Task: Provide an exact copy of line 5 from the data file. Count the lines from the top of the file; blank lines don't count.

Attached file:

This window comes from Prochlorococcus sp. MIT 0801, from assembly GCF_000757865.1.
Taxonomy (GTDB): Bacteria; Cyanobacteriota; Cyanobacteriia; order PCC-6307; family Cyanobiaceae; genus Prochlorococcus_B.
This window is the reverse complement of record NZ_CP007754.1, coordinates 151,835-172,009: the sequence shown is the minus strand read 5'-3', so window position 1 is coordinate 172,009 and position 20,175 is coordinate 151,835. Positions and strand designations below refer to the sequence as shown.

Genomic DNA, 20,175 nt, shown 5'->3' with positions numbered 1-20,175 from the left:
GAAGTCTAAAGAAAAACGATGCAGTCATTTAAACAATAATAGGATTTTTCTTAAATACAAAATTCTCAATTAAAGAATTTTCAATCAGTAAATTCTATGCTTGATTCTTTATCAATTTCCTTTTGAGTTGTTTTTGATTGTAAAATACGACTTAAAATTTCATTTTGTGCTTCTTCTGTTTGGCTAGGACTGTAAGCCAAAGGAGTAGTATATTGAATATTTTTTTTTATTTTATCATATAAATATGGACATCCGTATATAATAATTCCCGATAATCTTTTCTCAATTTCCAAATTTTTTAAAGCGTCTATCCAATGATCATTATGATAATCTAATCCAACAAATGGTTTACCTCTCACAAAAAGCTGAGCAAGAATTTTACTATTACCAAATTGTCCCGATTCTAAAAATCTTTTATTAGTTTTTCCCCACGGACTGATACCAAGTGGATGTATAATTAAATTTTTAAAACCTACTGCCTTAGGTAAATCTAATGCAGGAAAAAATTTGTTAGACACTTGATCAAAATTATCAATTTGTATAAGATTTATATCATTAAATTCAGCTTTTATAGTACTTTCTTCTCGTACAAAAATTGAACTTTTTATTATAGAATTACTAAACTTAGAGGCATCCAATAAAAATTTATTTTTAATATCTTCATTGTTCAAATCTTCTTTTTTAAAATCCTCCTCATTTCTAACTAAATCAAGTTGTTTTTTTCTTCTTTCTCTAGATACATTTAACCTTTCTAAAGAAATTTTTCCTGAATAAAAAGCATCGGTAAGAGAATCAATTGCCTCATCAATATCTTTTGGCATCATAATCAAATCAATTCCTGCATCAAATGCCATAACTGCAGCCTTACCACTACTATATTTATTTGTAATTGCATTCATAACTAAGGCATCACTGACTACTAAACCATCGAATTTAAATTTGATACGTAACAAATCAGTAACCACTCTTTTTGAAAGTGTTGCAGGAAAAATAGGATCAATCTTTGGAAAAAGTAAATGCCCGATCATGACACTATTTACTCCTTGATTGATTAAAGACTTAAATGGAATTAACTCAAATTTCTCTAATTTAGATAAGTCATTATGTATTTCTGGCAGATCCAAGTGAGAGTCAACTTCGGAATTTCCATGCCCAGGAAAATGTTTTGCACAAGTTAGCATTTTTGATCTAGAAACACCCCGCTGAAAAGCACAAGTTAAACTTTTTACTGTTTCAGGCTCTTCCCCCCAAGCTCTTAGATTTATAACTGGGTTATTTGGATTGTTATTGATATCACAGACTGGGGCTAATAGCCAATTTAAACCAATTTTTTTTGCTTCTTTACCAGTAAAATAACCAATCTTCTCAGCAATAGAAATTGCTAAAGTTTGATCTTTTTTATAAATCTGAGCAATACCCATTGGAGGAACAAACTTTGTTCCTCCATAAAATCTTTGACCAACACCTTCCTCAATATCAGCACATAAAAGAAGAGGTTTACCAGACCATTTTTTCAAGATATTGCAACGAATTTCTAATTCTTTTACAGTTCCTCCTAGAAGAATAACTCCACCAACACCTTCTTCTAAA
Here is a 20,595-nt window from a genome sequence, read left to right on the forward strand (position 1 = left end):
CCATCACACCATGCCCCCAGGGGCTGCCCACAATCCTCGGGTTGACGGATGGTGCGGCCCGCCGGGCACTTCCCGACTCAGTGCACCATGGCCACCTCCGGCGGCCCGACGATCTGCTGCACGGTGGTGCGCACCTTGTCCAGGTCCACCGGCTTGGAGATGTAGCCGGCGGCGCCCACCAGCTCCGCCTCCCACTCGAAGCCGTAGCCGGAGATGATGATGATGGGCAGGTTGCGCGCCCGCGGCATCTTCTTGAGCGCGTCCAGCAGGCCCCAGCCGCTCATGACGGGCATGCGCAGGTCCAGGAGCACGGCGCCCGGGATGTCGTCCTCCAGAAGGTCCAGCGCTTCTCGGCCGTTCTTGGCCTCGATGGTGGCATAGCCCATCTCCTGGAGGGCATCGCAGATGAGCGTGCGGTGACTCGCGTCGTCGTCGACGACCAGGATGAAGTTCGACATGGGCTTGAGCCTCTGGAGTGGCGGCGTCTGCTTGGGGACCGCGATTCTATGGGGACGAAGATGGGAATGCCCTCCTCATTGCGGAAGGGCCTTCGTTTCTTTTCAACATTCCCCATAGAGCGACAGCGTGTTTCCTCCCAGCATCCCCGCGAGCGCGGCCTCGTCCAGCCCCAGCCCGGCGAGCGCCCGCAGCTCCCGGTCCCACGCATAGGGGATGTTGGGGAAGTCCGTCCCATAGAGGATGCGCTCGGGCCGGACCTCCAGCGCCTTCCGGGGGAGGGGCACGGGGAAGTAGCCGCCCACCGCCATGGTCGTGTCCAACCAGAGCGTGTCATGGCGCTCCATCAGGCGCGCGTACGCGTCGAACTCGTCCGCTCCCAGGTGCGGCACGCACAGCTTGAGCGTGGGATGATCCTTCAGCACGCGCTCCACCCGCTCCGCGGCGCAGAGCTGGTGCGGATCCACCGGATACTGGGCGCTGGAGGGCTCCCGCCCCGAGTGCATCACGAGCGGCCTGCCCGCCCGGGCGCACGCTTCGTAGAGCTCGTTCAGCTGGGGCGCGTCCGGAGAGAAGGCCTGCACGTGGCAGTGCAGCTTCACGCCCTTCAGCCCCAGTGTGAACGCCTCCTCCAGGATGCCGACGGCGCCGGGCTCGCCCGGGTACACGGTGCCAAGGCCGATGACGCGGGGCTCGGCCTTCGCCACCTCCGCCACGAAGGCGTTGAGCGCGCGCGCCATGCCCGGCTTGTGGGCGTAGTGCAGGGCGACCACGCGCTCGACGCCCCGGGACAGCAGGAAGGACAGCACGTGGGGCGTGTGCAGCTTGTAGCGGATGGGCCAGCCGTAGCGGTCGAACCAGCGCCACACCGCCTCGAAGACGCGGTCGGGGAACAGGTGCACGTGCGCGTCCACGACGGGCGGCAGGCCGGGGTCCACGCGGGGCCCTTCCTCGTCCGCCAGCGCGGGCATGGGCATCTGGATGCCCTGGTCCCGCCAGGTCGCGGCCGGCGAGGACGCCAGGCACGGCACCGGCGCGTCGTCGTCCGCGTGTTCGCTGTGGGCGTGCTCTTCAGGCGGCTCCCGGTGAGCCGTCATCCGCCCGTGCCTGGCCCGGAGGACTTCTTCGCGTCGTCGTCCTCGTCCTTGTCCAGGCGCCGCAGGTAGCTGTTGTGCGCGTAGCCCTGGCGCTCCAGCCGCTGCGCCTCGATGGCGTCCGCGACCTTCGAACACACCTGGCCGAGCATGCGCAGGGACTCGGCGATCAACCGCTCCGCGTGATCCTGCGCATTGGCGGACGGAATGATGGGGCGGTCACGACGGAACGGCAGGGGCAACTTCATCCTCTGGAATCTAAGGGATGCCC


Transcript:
GAAGTCTAAAGAAAAACGATGCAGTCATTTAAACAATAATAGGATTTTTCTTAAATACAAAATTCTCAATTAAAGAATTTTCAATCAGTAAATTCTATGCTTGATTCTTTATCAATTTCCTTTTGAGTTGTTTTTGATTGTAAAATACGACTTAAAATTTCATTTTGTGCTTCTTCTGTTTGGCTAGGACTGTAAGCCAAAGGAGTAGTATATTGAATATTTTTTTTTATTTTATCATATAAATATGGACATCCGTATATAATAATTCCCGATAATCTTTTCTCAATTTCCAAATTTTTTAAAGCGTCTATCCAATGATCATTATGATAATCTAATCCAACAAATGGTTTACCTCTCACAAAAAGCTGAGCAAGAATTTTACTATTACCAAATTGTCCCGATTCTAAAAATCTTTTATTAGTTTTTCCCCACGGACTGATACCAAGTGGATGTATAATTAAATTTTTAAAACCTACTGCCTTAGGTAAATCTAATGCAGGAAAAAATTTGTTAGACACTTGATCAAAATTATCAATTTGTATAAGATTTATATCATTAAATTCAGCTTTTATAGTACTTTCTTCTCGTACAAAAATTGAACTTTTTATTATAGAATTACTAAACTTAGAGGCATCCAATAAAAATTTATTTTTAATATCTTCATTGTTCAAATCTTCTTTTTTAAAATCCTCCTCATTTCTAACTAAATCAAGTTGTTTTTTTCTTCTTTCTCTAGATACATTTAACCTTTCTAAAGAAATTTTTCCTGAATAAAAAGCATCGGTAAGAGAATCAATTGCCTCATCAATATCTTTTGGCATCATAATCAAATCAATTCCTGCATCAAATGCCATAACTGCAGCCTTACCACTACTATATTTATTTGTAATTGCATTCATAACTAAGGCATCACTGACTACTAAACCATCGAATTTAAATTTGATACGTAACAAATCAGTAACCACTCTTTTTGAAAGTGTTGCAGGAAAAATAGGATCAATCTTTGGAAAAAGTAAATGCCCGATCATGACACTATTTACTCCTTGATTGATTAAAGACTTAAATGGAATTAACTCAAATTTCTCTAATTTAGATAAGTCATTATGTATTTCTGGCAGATCCAAGTGAGAGTCAACTTCGGAATTTCCATGCCCAGGAAAATGTTTTGCACAAGTTAGCATTTTTGATCTAGAAACACCCCGCTGAAAAGCACAAGTTAAACTTTTTACTGTTTCAGGCTCTTCCCCCCAAGCTCTTAGATTTATAACTGGGTTATTTGGATTGTTATTGATATCACAGACTGGGGCTAATAGCCAATTTAAACCAATTTTTTTTGCTTCTTTACCAGTAAAATAACCAATCTTCTCAGCAATAGAAATTGCTAAAGTTTGATCTTTTTTATAAATCTGAGCAATACCCATTGGAGGAACAAACTTTGTTCCTCCATAAAATCTTTGACCAACACCTTCCTCAATATCAGCACATAAAAGAAGAGGTTTACCAGACCATTTTTTCAAGATATTGCAACGAATTTCTAATTCTTTTACAGTTCCTCCTAGAAGAATAACTCCACCAACACCTTCTTCTAAA